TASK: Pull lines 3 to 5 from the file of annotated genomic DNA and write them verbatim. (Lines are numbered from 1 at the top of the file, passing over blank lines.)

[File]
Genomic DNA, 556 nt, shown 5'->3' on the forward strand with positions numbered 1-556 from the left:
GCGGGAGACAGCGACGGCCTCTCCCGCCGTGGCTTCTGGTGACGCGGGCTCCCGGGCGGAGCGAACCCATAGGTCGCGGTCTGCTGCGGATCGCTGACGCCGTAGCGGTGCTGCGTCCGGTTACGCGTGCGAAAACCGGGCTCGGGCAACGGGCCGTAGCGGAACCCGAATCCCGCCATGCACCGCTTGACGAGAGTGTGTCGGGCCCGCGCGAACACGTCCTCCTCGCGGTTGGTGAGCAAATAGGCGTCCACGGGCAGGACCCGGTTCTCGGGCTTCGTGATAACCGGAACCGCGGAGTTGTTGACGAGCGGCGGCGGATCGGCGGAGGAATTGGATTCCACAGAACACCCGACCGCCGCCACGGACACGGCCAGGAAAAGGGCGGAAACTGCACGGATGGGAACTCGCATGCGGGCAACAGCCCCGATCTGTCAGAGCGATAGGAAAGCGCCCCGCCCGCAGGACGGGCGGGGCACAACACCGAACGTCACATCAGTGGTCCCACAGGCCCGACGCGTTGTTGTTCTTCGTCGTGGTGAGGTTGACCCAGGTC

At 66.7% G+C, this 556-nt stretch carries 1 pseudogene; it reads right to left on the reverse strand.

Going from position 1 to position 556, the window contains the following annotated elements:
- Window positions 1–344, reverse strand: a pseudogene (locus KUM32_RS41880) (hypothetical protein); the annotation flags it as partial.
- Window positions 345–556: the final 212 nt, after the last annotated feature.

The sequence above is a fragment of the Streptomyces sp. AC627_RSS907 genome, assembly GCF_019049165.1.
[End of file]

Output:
At 66.7% G+C, this 556-nt stretch carries 1 pseudogene; it reads right to left on the reverse strand.

Going from position 1 to position 556, the window contains the following annotated elements:
- Window positions 1–344, reverse strand: a pseudogene (locus KUM32_RS41880) (hypothetical protein); the annotation flags it as partial.